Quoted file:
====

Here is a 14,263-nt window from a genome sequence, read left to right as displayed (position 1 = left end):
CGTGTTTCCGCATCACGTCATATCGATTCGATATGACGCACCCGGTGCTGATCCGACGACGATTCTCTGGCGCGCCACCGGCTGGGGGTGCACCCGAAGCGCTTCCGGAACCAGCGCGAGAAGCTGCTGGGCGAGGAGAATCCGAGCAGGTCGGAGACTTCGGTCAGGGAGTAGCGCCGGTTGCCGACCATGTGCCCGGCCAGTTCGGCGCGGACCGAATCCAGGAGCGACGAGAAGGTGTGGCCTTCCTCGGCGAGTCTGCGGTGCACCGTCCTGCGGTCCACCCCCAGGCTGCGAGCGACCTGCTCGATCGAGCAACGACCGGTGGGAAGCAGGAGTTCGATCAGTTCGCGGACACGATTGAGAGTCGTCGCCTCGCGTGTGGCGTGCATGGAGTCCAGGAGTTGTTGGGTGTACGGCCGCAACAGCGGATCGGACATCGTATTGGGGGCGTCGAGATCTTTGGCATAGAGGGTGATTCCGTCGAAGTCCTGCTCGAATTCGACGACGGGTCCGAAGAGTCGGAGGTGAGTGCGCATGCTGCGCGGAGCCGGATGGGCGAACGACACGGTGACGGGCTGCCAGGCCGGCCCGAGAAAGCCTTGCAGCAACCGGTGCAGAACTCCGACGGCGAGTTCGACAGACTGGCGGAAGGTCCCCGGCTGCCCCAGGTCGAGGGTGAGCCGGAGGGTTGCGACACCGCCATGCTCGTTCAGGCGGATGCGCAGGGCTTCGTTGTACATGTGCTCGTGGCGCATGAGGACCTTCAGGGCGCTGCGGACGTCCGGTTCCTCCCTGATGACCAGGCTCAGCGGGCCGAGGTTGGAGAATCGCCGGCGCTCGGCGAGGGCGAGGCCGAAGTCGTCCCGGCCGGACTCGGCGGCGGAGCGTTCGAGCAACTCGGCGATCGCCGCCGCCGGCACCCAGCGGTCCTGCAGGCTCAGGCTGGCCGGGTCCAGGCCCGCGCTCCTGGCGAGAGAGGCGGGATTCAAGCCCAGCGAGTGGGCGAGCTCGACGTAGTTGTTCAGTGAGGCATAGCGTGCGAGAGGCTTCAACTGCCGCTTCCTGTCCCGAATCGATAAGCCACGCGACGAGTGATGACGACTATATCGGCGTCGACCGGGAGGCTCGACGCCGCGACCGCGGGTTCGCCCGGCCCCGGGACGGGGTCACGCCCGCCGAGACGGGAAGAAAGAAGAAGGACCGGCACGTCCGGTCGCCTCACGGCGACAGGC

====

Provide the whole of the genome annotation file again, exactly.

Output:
Here is a 14,263-nt window from a genome sequence, read left to right as displayed (position 1 = left end):
CGTGTTTCCGCATCACGTCATATCGATTCGATATGACGCACCCGGTGCTGATCCGACGACGATTCTCTGGCGCGCCACCGGCTGGGGGTGCACCCGAAGCGCTTCCGGAACCAGCGCGAGAAGCTGCTGGGCGAGGAGAATCCGAGCAGGTCGGAGACTTCGGTCAGGGAGTAGCGCCGGTTGCCGACCATGTGCCCGGCCAGTTCGGCGCGGACCGAATCCAGGAGCGACGAGAAGGTGTGGCCTTCCTCGGCGAGTCTGCGGTGCACCGTCCTGCGGTCCACCCCCAGGCTGCGAGCGACCTGCTCGATCGAGCAACGACCGGTGGGAAGCAGGAGTTCGATCAGTTCGCGGACACGATTGAGAGTCGTCGCCTCGCGTGTGGCGTGCATGGAGTCCAGGAGTTGTTGGGTGTACGGCCGCAACAGCGGATCGGACATCGTATTGGGGGCGTCGAGATCTTTGGCATAGAGGGTGATTCCGTCGAAGTCCTGCTCGAATTCGACGACGGGTCCGAAGAGTCGGAGGTGAGTGCGCATGCTGCGCGGAGCCGGATGGGCGAACGACACGGTGACGGGCTGCCAGGCCGGCCCGAGAAAGCCTTGCAGCAACCGGTGCAGAACTCCGACGGCGAGTTCGACAGACTGGCGGAAGGTCCCCGGCTGCCCCAGGTCGAGGGTGAGCCGGAGGGTTGCGACACCGCCATGCTCGTTCAGGCGGATGCGCAGGGCTTCGTTGTACATGTGCTCGTGGCGCATGAGGACCTTCAGGGCGCTGCGGACGTCCGGTTCCTCCCTGATGACCAGGCTCAGCGGGCCGAGGTTGGAGAATCGCCGGCGCTCGGCGAGGGCGAGGCCGAAGTCGTCCCGGCCGGACTCGGCGGCGGAGCGTTCGAGCAACTCGGCGATCGCCGCCGCCGGCACCCAGCGGTCCTGCAGGCTCAGGCTGGCCGGGTCCAGGCCCGCGCTCCTGGCGAGAGAGGCGGGATTCAAGCCCAGCGAGTGGGCGAGCTCGACGTAGTTGTTCAGTGAGGCATAGCGTGCGAGAGGCTTCAACTGCCGCTTCCTGTCCCGAATCGATAAGCCACGCGACGAGTGATGACGACTATATCGGCGTCGACCGGGAGGCTCGACGCCGCGACCGCGGGTTCGCCCGGCCCCGGGACGGGGTCACGCCCGCCGAGACGGGAAGAAAGAAGAAGGACCGGCACGTCCGGTCGCCTCACGGCGACAGGC